Pressing the convert button will start a conversion process which usually takes 1 minute and will look like this once it done.

The revert conversion link will do as it says and go back to using a Client ID and Secret Key for the pipelines to work.

Caveats and current kinks

he first caveat is that the access token expires after about an hour, with failures around the 35-minute mark, so your mileage may vary. I know that Microsoft is working on a fix or potential solution to this problem, but if you have long-running jobs that require that token, consider that.

The second problem is with Terraform; now, if you use the Terraform tasks from Azure DevOps, then you don't have a problem per se, but if you're doing it custom, like I do it and a lot of people that don't want breaking changes to occur during the night because somebody figured to modify something. You must create a pseudo-PowerShell / AzCLI script that sets up the variables for Terraform to use OIDC.

Below is the PowerShell script and an example of a job from an Azure DevOps pipeline that shows how to use it.

#!/usr/bin/env pwsh

if ($env:SYSTEM_DEBUG -eq 'true')
  $InformationPreference = 'Continue'
  $VerbosePreference = 'Continue'
  $DebugPreference = 'Continue'

  Get-ChildItem -Path Env: -Force -Recurse -Include * |
  Sort-Object -Property Name |
  Format-Table -AutoSize |

# Propagate Azure context to Terraform
az account show 2>$null |
ConvertFrom-Json |
Set-Variable -Name account
if (!$account)
  throw 'Not logged into Azure CLI, no context to propagate as ARM_* environment variables'
if (![guid]::TryParse($, [ref][guid]::Empty))
  throw 'Azure CLI logged in with a User Principal instead of a Service Principal'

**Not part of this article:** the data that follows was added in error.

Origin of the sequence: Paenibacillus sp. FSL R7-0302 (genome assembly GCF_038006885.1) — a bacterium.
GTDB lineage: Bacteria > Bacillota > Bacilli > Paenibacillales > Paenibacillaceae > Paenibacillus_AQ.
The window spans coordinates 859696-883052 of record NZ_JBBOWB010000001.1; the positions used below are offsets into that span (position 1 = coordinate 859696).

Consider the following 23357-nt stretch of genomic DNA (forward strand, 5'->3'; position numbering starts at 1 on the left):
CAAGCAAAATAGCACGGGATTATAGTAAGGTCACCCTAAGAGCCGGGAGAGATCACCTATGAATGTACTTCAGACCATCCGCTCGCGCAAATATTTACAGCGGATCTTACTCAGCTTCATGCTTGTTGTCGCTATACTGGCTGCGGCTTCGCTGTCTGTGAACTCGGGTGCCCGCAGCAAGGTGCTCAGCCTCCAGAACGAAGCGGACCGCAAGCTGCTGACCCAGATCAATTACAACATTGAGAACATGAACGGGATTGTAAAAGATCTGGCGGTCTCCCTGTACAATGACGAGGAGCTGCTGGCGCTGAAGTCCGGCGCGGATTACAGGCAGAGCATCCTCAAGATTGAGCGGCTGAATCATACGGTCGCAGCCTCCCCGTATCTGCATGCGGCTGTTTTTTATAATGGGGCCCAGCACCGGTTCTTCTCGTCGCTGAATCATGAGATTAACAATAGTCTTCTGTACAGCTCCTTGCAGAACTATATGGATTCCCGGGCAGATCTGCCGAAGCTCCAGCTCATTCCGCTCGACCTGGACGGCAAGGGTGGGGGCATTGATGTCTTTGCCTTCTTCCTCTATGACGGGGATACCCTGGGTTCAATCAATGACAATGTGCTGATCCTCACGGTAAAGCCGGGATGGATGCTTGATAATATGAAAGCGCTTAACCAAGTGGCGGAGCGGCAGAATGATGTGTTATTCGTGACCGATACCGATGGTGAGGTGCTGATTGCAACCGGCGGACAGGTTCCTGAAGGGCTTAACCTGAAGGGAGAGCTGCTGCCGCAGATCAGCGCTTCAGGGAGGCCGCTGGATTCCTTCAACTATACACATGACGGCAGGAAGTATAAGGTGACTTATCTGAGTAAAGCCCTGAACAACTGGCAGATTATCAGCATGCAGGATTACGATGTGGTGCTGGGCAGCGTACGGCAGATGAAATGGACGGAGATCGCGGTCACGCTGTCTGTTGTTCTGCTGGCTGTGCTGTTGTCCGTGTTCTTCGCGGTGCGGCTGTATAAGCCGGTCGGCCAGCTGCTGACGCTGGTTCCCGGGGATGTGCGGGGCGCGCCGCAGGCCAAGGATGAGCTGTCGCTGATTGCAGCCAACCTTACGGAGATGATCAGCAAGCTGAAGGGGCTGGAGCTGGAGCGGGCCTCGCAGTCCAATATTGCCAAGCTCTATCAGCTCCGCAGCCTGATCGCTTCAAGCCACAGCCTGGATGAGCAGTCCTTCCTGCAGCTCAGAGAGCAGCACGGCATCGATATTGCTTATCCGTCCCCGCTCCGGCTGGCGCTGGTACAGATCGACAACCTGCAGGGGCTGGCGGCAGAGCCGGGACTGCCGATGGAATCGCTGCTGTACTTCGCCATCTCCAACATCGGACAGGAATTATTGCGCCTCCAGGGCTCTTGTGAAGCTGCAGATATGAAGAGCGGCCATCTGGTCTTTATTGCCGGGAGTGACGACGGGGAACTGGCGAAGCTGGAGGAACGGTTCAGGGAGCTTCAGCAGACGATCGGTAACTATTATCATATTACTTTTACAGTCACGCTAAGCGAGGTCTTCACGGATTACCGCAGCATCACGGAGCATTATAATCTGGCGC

$env:ARM_CLIENT_ID       ??= $
$env:ARM_CLIENT_SECRET   ??= $env:servicePrincipalKey # requires addSpnToEnvironment: true
$env:ARM_OIDC_TOKEN      ??= $env:idToken # requires addSpnToEnvironment: true
$env:ARM_TENANT_ID       ??= $account.tenantId
$env:ARM_USE_CLI         ??= (!($env:idToken -or $env:servicePrincipalKey)).ToString().ToLower()
$env:ARM_USE_OIDC        ??= ($null -ne $env:idToken).ToString().ToLower()

  Write-Verbose -Message 'Using ARM_CLIENT_SECRET'
elseif ($env:ARM_OIDC_TOKEN)
  Write-Verbose -Message 'Using ARM_OIDC_TOKEN'
  Write-Warning -Message 'No credentials found to propagate as ARM_* environment variables. Using ARM_USE_CLI = true.'
Write-Output -Object 'Terraform azure provider environment variables:'

Get-ChildItem -Path Env: -Recurse -Include ARM_* |
ForEach-Object -Process {
  if ($_.Name -match 'SECRET|TOKEN')
    $_.Value = '<redacted>'
Sort-Object -Property Name |
Format-Table -HideTableHeaders

If you're doing init, plan, and apply in separate jobs/steps, you need to reference the script every time; otherwise, it will fail with a red herring error that you cannot use user credentials in the TF plan.

  - deployment: deploy_${{ parameters.jobName }}
    environment: ${{ parameters.environment }}
            - checkout: self
            - task: TerraformInstaller@1
              displayName: Install Terraform $(terraformVersion)
                terraformVersion: ${{ parameters.terraformVersion }}
            - task: AzureCLI@2
              displayName: Run Terraform - Init
                azureSubscription: ${{ parameters.serviceConnection}}
                scriptType: "pscore"
                scriptLocation: "inlineScript"
                inlineScript: |
                useGlobalConfig: true
                addSpnToEnvironment: true # This flag is required to set the idToken environment variable.
                failOnStandardError: true
                workingDirectory: "$(System.DefaultWorkingDirectory)/terraform/azIAC/layers/${{ parameters.applicationName}}"
                ARM_USE_AZUREAD: true

As you can see, it's a great step in the right direction, but there are some kinks that need to be ironed out. I highly recommend using the feature, and I already converted all my service connections to workload identity. I hate managed secret keys, and I also like not having the possibility of exfiltrating the secret keys.

That being said, have a good one!